The Lenovo at the end of November is a markedly different one than the one at the beginning of the year.
It was in January that Lenovo executives announced within days of each other that the company was going to buy IBM’s x86 server business and Google’s Motorola Mobility handset unit in deals totaling about $5 billion.
When the two deals finally closed—the $2.1 billion IBM purchase on the first day of October, the $2.91 billion Motorola acquisition on the day before Halloween—Lenovo, the world’s largest PC maker, became the No. 3 vendor in both the server and smartphone markets. CEO Yuanqing Yang and other executives have said they expect the deals to do for Lenovo what the company’s $1.25 billion purchase of IBM’s PC business in 2005 did—help propel the company to the top of the server and handset markets, and challenge the likes of Hewlett-Packard, Dell and Samsung.
“With these two deals, we are now No. 3 in both businesses, but we are not satisfied,” the CEO said in a statement when Lenovo announced its quarterly financial numbers Nov. 6. “We will replicate our success in PCs by outgrowing the market to challenge the top two. Mobile and Enterprise are now our new growth engines, and over time, like PCs, they will become our profit pool as well.”
A key driver of that growth, particularly in North America, will be Lenovo’s channel partners, and that’s where Chris Frey comes in. Frey is the company’s vice president of North American commercial channels and SMB, and in a recent interview with eWEEK, he made it clear that Lenovo will rely heavily on the channel to expand the reach of the vendor’s new products.
“We’ve got a broad partner base … that serves all segments of the market,” he said, adding those partners will play a key role for the company going forward. There may be some customers who prefer to deal with Lenovo directly, Frey said, but Lenovo’s preference is to leverage its channel partners. About 85 percent of Lenovo’s business comes from the channel.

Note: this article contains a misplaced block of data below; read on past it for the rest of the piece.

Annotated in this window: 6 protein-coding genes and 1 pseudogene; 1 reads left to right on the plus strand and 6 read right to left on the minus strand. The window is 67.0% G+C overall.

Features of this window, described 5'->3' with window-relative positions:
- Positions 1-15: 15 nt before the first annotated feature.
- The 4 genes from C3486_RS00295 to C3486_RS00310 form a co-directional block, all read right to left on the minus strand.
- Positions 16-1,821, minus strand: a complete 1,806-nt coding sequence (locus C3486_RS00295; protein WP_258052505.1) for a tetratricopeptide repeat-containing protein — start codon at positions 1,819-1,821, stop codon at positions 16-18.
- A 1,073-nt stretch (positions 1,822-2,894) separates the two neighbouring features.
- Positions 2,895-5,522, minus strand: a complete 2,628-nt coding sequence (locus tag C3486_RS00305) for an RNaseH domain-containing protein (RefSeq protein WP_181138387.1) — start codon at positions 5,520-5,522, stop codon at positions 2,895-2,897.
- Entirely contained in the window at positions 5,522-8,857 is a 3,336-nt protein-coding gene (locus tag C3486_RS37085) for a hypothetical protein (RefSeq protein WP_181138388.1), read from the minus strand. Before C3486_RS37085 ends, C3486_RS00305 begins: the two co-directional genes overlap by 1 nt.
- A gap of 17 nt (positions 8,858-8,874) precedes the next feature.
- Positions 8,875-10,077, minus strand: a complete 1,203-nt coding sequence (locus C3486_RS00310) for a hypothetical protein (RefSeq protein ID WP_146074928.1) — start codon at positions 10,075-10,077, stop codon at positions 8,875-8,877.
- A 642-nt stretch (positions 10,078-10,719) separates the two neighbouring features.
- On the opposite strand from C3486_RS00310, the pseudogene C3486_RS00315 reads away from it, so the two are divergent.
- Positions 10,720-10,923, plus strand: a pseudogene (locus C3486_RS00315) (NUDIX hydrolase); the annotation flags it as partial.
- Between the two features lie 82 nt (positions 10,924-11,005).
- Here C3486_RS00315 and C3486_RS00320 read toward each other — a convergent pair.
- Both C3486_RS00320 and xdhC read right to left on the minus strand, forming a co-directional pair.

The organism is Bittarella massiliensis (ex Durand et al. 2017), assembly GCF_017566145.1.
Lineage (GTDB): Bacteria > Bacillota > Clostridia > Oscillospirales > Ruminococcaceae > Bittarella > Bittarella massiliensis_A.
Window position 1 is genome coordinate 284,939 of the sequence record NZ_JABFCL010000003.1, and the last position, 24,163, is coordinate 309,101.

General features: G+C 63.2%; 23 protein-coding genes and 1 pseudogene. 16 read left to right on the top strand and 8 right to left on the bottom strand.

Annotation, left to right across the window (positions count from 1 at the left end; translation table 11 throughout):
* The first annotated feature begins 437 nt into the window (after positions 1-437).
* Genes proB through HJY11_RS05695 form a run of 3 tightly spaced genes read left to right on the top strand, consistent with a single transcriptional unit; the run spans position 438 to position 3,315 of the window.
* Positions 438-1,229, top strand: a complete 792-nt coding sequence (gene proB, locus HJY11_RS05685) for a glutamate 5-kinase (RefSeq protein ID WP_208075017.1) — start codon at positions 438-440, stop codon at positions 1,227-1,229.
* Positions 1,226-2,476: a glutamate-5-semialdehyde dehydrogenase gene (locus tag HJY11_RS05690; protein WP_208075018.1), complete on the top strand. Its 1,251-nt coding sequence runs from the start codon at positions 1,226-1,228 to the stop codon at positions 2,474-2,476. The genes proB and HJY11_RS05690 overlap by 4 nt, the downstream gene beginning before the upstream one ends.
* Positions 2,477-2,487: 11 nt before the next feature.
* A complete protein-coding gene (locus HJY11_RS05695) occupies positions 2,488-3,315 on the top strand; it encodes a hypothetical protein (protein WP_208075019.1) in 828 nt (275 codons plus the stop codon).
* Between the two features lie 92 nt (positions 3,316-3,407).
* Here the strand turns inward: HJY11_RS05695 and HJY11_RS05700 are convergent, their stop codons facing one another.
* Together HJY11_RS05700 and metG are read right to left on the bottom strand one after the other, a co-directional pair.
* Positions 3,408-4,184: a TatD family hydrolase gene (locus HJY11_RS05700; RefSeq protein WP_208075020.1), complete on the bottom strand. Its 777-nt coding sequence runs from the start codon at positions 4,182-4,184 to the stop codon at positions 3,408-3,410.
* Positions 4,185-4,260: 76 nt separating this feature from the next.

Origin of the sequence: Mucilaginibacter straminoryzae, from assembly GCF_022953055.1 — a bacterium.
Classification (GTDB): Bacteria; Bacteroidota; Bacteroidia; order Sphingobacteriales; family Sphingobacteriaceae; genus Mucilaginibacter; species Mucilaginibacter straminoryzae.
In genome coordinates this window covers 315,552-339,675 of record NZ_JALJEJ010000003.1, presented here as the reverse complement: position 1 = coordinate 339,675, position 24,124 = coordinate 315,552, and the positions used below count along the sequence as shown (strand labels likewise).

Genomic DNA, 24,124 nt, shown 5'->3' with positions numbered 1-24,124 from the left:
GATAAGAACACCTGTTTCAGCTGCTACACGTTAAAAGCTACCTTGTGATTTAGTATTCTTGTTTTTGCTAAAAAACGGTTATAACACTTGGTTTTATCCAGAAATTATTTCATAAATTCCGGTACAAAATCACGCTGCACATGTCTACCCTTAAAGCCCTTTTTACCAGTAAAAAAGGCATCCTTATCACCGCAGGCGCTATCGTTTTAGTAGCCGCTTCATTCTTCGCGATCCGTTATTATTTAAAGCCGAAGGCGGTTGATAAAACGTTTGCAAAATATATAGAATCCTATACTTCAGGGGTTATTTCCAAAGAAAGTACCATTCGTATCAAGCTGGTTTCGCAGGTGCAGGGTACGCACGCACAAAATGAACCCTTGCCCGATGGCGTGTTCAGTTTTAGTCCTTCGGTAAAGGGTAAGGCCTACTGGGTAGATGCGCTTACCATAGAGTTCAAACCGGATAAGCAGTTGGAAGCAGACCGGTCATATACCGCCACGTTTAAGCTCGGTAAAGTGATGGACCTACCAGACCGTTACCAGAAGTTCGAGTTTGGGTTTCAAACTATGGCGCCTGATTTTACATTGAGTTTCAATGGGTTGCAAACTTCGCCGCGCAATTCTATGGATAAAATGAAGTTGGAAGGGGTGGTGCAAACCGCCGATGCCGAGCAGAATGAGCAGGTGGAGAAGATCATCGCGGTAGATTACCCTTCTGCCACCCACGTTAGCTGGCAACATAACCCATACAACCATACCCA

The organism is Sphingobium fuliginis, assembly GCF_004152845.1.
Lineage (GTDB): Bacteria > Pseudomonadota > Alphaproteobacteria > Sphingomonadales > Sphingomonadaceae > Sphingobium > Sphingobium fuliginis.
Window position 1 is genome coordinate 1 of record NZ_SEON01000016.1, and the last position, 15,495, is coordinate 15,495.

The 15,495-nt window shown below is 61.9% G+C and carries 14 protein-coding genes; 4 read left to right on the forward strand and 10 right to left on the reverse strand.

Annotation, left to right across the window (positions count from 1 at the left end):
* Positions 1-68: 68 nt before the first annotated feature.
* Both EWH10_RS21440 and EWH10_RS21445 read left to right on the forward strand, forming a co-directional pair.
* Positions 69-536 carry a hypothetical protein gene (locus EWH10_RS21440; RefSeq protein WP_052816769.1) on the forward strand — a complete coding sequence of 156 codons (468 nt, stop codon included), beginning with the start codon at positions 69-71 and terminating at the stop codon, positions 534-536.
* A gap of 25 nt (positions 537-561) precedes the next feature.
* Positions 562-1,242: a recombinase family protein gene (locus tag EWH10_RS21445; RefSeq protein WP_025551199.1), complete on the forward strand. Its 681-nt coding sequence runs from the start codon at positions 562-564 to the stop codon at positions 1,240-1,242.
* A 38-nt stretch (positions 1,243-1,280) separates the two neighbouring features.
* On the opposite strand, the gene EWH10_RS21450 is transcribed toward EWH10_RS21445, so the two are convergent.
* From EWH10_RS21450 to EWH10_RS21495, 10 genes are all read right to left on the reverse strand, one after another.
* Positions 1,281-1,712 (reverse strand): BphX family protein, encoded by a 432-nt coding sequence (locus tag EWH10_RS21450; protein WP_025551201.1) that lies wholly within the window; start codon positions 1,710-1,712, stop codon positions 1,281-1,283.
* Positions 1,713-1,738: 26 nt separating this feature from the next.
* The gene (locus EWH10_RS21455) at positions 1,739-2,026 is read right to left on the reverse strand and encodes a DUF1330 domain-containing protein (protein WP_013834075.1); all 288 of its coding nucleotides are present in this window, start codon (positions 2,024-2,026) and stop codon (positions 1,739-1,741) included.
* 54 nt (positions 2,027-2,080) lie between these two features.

Lenovo already had a small but growing x86 server business—under the ThinkServer brand—but the addition of IBM’sx86 server business brings with it a broad array of products—blade servers and switches from IBM’s System x, BladeCenter and Flex System businesses, x86-based Flex integrated systems, NeXtScale and iDataPlex servers and associated software, blade networking and maintenance operations. That will be the cornerstone of an Enterprise Business Group that executives said they expect will become a profitable $5 billion unit over the next year.
In the smartphone space, Lenovo had some products in markets overseas. However, with Motorola, the company instantly gets a presence in the North American market with a line of smartphones that includes the Moto X, Moto G, Moto E and Droid devices, as well as Motorola’s future roadmaps.
Both deals also bring thousands of new employees and creates a company that is now reportedly worth as much as $43 billion.
Lenovo Pushes Single Channel Program for Servers, PCs
In the channel, Frey’s challenge is to integrate the new products into the existing network, so that all partners can sell all Lenovo products. The company doesn’t want siloed channels where some partners sell some products and other partners sell different ones. Officials want end users to be able to go to their channel partners and buy whatever they need.
It’s a strategy called One Lenovo, One Channel, and its aim is to create a single distribution model for all of its products. It kicked off the day the IBM deal closed.
“We want partners to look at us as a company that can build tablets and PCs and data center [products] and [solutions for] the cloud,” Frey said, adding that he wants all partners to be able to sell everything Lenovo offers. End users “can come to one company and talk to one company about meeting their computing needs.
“Our intent is to have one set of programs.”
That includes offering partners a single experience with Lenovo, and being able to offer their customers a single experience, he said. Channel representatives selling PCs and x86 servers will work together when calling on customers, and there will be a single compensation program for reps who sell PCs or System x servers, he said. The goal is to have this single, integrated distribution model in place and running well within the next few months.
The response from the channel has been good, Frey said. Partners “are excited to be selling a bigger portfolio,” he said. Now Lenovo officials have to help train those partners—most of whom now have focused primarily on PCs—to move up the stack and deeper into the data center. The company is busy educating the channel about the new products, and then training them to talk to resellers and end users. Officials also are working with more than 1,000 new channel partners brought on board by the acquisitions, and getting them up to speed with what Lenovo offers.
“We want to train them so they can recommend us,” Frey said.